The WYD is covered on all sides

The WYD is covered on all sides
  • EFE

Panama and Costa Rica adjust all the details of the methodology that will be used for the entry of pilgrims during the World Youth Day (WYD), for those who choose to do so through the common border post of Guabito in the Panamanian province of Bocas del Toro, said today an official source.

The authorities of both countries met in the Caribbean town of Changuinola, in Bocas del Toro, with members of the Catholic Church who provided a report on the organization that has been deployed in relation to the transport of pilgrims from Costa Rica to Panama in buses from parishes near the border area.

All this taking into account that travelers were already registered as pilgrims by the Local Organizing Committee of WYD 2019, which will be held in Panama from January 22 to 27, the Panamanian National Customs Authority (NCA) said in a statement.

Among the institutions present at this meeting were representatives of the Customs Authority, the National Border Service, the Fire Department, the National Aeronaval Service, the National Police and the National Migration Service of Panama.

On the other hand, the customs entity announced the arrival at the International Airport of Tocumen, the main one of Panama, of the first pilgrims from Mexico, who decided to make their Affidavit of Traveler electronically.

The Affidavit of Traveler can be downloaded, printed and filled in advance by entering the address https://bit.ly/2D0xdpZ. The Customs Authority has emphasized to travelers that they must complete all the information requested and sign the document before arriving at any point of customs control.

It stressed that this is one of the operations for speed up the entrance of pilgrims in an expeditious manner, but maintaining the controls and the systematized verification of visitors entering the country.

The Panamanian Episcopal Conference (PEC) reported in November that there are already 226,000 registered pilgrims and about 5,000 accredited journalists.

The Government of Panama estimates that WYD will generate US$ 250 million in revenues, while different local media suggest that the event will require an investment of at least US$ 47 million.

In addition to immigration controls, national authorities have informed that the only telephone number that will be available in case of emergencies will be the 911, in a press conference in which the director of the National System of Civil Protection (Sinaproc), José Donderis, explained that they will attend hospital emergencies and rescues from fires and as well as incidents that require police intervention.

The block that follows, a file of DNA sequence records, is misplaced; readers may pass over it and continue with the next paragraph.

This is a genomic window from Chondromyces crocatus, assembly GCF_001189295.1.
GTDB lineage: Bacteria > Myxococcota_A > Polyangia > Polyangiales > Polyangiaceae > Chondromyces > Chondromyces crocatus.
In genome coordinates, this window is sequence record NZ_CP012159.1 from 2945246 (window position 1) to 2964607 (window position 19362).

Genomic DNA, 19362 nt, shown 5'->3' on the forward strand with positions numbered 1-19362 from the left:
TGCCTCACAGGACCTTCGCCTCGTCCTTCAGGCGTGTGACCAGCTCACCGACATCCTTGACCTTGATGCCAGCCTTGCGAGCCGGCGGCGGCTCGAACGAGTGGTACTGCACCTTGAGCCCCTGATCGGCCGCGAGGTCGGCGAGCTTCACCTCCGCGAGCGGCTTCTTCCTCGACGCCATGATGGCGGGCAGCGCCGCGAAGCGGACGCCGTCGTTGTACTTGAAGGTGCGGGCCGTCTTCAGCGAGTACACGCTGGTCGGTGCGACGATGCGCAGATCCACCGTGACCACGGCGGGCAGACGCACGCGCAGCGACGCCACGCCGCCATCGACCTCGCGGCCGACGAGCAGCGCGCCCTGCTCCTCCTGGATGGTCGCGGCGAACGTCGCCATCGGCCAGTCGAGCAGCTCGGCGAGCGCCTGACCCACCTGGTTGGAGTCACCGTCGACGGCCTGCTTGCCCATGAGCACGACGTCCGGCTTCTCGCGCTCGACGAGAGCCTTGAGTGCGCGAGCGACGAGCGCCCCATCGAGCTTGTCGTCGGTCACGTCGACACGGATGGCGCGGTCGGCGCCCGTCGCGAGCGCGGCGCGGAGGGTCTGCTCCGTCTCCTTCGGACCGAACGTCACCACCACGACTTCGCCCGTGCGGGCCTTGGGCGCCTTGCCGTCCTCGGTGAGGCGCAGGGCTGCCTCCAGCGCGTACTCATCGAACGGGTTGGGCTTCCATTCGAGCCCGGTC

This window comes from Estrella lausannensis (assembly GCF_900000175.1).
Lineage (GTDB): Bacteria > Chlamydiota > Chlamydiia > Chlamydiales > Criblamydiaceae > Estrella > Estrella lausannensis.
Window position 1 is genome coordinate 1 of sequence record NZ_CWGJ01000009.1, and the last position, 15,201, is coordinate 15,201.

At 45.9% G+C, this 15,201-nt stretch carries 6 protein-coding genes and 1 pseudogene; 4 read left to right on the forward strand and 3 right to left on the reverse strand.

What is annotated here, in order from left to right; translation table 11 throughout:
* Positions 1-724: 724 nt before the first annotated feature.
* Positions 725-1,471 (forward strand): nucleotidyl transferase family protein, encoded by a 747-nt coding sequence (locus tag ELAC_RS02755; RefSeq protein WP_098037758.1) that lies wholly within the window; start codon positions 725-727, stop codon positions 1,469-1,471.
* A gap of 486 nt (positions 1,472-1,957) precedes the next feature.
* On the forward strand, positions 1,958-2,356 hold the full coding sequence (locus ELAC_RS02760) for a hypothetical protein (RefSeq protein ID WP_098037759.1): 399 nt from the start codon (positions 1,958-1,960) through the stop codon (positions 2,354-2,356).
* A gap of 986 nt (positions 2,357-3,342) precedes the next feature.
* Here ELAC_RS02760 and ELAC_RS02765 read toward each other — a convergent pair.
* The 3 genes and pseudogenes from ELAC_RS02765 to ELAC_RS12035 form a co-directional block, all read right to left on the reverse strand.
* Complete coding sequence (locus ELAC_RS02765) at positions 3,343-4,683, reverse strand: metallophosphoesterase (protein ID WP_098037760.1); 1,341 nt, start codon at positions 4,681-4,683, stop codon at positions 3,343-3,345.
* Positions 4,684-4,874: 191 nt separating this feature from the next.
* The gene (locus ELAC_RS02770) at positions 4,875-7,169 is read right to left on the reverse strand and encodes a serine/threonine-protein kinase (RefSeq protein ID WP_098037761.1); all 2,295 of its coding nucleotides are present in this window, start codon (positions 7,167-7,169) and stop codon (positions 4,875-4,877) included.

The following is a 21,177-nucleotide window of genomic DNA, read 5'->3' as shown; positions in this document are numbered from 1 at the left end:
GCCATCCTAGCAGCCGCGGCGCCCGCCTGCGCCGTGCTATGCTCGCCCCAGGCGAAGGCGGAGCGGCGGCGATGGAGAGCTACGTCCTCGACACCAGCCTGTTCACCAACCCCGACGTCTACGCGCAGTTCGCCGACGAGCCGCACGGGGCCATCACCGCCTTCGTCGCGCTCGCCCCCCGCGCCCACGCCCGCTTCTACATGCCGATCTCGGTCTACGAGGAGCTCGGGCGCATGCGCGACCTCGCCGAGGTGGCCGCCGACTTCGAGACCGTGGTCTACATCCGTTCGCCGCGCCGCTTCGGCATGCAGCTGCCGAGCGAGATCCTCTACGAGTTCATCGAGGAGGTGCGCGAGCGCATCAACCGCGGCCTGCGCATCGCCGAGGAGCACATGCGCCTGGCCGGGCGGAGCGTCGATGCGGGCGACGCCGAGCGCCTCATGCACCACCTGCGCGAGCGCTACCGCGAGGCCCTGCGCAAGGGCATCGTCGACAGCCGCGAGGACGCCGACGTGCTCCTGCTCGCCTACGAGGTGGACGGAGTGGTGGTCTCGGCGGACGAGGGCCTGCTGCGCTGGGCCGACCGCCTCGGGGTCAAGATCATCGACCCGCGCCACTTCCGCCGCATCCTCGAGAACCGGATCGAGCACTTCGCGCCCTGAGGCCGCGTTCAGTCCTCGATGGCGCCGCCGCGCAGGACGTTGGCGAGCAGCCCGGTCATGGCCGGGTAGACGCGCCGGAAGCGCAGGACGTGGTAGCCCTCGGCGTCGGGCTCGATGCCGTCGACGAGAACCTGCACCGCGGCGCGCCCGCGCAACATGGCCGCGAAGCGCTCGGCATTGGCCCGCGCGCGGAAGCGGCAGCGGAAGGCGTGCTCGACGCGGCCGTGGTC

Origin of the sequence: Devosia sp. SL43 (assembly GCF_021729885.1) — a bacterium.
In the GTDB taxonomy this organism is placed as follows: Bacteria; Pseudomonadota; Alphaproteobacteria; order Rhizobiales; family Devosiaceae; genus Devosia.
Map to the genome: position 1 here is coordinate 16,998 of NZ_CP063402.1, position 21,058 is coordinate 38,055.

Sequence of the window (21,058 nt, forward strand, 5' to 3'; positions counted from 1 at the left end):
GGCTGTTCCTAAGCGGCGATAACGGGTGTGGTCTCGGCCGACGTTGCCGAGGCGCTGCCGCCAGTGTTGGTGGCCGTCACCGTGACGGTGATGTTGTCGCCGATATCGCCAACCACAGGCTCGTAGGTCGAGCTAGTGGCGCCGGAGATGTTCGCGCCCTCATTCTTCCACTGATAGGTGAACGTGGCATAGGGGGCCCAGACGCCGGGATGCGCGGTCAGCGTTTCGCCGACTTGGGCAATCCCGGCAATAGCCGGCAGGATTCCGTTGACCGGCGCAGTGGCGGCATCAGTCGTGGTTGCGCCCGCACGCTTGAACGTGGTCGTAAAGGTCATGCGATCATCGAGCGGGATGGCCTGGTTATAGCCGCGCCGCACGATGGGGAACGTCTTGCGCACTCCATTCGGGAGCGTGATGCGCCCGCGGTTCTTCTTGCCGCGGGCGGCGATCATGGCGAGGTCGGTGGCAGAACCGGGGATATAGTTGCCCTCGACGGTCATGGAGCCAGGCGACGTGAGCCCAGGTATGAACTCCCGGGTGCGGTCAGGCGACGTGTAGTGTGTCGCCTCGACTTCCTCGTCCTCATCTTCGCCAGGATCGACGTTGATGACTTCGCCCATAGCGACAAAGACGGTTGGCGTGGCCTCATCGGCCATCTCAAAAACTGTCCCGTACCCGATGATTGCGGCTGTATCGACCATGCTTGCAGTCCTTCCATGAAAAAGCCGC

"We have coordinated air, land and sea resources to guarantee the safety of pilgrims and all Panamanians", he assured.

The Ministry of Environment of Panama also launched the platform "Ecoturismo360", an application that will allow tourists and pilgrims to know the country during WYD.

The virtual tool that began to work from last Wednesday, incorporates into its catalog some 12 protected areas that are detailed in videos, sounds, images in 360 degrees and views from the heights in fast camera; in addition to data of general interest and use of Google Street View, with images that were taken from drones and on the surface.

"Ecoturismo360 has surpassed 100,000 visits, and it should be the positive effect of # JMJ2019", the head of the Environment Secretary, Emilio Sempris, said in his Twitter account.

He argued that in the days leading up to the celebration of WYD in Panama, young pilgrims can visit these areas from their countries with the Ecoturismo360 platform and plan visits to sites chosen for their natural beauty.

The minister said that the application is a direct response of the Government to the growing interest of the millennials to connect with nature by using technological advances.

Among the green destinations shown in Ecoturismo360 are the Volcán Barú National Park, in the western province of Chiriqui; Cerro Hoya, in Azuero (center); the Santa Fe National Park in Veraguas (center); and La Amistad International Park (PILA), shared by Panama and Costa Rica.

As well as the Bastimentos Island Marine National Park, the Palo Seco Protected Forest and the San San Pond Sack International Wetland in Bocas del Toro (Caribbean); the Omar Torrijos National Park, in Coclé (center); and the Wild Area Corregimiento de Narganá of the Comarca Guna Yala (northeast).

And the Humedal of International Importance Damani Guariviara in the Ngäbe-Buglé District; the Fortuna Forest Reserve in Chiriquí; and the Altos de Campana National Park, on the western slope of the Panama Canal basin.

The project had the collaboration of the World Bank, the Global Environment Facility and the Sustainable Production and Biodiversity Systems Project.

The conservation areas in Panama occupy more than 40 percent of the national territory (75,000 square kilometers), three times more than the world average, which is 12 percent.


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